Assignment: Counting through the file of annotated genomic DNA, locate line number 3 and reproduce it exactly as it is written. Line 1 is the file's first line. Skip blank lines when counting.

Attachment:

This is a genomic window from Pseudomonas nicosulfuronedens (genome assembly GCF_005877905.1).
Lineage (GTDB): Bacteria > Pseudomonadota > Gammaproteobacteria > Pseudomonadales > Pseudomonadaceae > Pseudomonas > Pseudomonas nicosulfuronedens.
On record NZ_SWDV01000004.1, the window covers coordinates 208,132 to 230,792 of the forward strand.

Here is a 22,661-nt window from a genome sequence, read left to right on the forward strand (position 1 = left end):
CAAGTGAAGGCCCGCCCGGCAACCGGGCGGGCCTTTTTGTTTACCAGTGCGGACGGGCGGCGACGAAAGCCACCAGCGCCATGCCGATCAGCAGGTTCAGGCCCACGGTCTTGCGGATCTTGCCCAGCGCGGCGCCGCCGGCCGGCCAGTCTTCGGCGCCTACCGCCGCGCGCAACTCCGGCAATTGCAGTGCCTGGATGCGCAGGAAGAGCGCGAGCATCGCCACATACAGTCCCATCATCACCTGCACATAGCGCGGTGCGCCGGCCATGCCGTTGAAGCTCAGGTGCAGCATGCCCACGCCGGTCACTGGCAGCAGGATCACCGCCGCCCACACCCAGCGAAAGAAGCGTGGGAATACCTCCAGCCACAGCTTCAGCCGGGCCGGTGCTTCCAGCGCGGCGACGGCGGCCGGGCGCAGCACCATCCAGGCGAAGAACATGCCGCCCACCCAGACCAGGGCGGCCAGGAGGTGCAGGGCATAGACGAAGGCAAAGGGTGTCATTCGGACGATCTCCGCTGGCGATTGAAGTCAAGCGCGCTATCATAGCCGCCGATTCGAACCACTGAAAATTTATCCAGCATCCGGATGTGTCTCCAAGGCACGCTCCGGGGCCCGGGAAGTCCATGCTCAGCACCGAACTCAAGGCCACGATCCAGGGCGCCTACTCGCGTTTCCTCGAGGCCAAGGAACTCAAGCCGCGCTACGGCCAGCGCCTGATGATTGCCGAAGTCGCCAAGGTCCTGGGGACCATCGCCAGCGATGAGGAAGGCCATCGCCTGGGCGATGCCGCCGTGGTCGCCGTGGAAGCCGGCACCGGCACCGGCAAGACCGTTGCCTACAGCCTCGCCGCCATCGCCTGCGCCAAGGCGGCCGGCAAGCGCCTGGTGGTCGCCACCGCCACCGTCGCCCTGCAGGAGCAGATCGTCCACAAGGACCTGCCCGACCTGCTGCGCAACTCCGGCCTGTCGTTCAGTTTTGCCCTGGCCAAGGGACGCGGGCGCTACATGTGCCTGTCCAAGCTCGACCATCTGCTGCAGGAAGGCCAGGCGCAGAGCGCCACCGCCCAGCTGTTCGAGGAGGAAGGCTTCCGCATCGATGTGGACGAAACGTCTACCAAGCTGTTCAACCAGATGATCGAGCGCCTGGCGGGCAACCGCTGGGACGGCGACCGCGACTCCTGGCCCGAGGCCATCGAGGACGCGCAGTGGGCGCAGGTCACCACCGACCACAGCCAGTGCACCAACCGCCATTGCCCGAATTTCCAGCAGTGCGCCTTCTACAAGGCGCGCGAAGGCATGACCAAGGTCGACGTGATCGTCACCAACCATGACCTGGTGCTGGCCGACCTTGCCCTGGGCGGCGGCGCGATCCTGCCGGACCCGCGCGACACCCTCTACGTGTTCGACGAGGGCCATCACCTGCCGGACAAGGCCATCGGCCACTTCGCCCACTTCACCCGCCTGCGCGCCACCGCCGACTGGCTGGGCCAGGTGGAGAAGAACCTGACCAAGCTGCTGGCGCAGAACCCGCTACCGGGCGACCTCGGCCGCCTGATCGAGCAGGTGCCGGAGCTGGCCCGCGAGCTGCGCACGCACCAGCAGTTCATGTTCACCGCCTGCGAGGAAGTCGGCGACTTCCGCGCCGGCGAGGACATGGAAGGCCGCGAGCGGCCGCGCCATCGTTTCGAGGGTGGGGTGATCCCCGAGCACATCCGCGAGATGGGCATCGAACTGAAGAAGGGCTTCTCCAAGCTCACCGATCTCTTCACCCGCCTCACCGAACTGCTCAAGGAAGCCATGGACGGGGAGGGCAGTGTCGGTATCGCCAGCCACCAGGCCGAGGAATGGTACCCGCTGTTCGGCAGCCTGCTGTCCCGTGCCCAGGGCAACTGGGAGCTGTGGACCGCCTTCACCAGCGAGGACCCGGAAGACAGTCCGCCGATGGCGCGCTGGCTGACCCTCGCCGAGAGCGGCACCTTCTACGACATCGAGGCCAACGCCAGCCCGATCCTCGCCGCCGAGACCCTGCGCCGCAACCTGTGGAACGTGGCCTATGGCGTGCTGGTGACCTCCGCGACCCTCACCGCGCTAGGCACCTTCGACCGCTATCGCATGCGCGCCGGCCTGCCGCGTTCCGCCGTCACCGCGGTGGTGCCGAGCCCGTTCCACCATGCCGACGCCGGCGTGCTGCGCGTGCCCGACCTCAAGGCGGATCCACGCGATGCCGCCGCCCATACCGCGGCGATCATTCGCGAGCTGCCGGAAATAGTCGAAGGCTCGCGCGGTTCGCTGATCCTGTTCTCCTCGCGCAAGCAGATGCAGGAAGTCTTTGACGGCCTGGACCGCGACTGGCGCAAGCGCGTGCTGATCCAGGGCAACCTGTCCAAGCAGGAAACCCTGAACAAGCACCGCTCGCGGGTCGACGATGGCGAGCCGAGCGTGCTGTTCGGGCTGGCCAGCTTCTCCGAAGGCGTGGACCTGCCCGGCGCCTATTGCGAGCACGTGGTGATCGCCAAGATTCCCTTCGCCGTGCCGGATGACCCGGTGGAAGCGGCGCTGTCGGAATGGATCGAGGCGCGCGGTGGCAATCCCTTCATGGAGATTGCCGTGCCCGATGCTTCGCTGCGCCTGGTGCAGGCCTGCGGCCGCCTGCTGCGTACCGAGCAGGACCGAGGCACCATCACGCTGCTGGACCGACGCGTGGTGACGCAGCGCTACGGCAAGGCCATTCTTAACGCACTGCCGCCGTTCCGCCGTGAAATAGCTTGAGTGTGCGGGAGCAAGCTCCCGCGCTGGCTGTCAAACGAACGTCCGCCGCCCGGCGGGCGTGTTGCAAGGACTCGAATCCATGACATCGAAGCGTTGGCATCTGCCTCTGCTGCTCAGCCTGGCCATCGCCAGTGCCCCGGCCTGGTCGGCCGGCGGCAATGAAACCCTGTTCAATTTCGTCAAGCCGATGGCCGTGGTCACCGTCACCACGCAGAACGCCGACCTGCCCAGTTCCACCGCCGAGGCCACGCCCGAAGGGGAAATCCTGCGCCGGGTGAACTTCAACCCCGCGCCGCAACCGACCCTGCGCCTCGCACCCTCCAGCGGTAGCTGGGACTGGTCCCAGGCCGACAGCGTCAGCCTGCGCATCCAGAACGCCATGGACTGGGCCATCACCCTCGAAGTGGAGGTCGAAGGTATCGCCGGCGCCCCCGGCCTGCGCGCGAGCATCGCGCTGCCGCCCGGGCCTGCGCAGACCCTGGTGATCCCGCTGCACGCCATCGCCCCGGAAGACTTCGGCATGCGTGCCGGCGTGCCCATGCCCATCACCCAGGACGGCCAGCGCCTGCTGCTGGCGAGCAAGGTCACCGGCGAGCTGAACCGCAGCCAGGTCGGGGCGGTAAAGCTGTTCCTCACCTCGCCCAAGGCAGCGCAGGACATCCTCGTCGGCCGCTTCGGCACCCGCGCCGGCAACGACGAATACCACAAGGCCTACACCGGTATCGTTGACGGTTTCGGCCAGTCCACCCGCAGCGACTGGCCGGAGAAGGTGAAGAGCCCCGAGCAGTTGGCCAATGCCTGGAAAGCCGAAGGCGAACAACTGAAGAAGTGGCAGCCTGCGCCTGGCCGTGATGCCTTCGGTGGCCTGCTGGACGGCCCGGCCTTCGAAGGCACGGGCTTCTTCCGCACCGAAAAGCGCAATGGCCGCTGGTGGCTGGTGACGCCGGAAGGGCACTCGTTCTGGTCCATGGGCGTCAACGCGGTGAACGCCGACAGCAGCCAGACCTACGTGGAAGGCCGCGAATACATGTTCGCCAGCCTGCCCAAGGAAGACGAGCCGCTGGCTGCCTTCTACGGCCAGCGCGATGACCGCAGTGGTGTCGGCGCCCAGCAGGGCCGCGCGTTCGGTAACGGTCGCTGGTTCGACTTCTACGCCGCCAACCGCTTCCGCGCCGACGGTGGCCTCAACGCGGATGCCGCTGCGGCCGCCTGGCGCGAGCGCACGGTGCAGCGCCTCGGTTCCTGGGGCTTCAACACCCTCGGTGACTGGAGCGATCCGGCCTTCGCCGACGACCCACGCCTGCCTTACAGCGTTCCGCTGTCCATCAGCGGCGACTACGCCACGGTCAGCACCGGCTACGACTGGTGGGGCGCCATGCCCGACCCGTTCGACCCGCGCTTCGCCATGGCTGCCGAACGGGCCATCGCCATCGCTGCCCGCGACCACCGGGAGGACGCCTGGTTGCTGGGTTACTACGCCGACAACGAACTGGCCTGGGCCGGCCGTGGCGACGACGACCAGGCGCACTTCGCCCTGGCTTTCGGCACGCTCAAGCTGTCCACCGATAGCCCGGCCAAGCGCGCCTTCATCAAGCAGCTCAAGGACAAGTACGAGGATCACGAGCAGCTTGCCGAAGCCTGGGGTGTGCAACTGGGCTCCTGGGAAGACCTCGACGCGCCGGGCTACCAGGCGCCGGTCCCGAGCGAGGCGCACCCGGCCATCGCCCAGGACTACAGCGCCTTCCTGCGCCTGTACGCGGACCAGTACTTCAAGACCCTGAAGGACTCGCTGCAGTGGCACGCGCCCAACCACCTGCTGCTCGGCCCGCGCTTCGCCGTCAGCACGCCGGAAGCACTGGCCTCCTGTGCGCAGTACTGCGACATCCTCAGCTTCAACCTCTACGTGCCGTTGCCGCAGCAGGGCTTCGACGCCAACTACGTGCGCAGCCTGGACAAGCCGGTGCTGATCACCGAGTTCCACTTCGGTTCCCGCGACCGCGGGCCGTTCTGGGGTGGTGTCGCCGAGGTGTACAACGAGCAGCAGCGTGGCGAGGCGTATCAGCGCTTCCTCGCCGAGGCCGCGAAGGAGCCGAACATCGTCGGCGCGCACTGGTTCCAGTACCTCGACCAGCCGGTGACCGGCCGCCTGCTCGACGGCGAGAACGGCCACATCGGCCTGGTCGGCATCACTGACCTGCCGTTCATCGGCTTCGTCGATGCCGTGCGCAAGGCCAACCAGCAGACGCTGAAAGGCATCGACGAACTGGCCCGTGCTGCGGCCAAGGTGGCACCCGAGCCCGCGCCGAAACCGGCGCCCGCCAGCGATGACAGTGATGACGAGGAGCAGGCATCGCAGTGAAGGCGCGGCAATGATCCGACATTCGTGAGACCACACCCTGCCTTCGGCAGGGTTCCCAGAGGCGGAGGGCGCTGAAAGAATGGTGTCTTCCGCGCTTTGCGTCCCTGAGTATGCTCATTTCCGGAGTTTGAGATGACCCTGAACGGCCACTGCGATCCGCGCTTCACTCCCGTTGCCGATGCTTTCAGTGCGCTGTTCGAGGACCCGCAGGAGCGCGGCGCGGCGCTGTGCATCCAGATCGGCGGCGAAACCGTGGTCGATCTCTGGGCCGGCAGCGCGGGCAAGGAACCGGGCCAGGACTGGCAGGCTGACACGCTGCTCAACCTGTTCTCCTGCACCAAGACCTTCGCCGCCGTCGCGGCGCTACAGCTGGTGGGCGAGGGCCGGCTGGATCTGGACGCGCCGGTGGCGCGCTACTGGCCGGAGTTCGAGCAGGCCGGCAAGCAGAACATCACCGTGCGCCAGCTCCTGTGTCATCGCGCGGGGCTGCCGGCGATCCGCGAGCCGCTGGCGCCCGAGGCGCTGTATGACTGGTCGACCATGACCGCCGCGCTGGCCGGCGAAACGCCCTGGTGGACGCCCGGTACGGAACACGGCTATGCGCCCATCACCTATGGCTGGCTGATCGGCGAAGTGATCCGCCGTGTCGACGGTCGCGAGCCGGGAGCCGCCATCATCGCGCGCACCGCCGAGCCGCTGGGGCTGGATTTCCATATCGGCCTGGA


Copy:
On record NZ_SWDV01000004.1, the window covers coordinates 208,132 to 230,792 of the forward strand.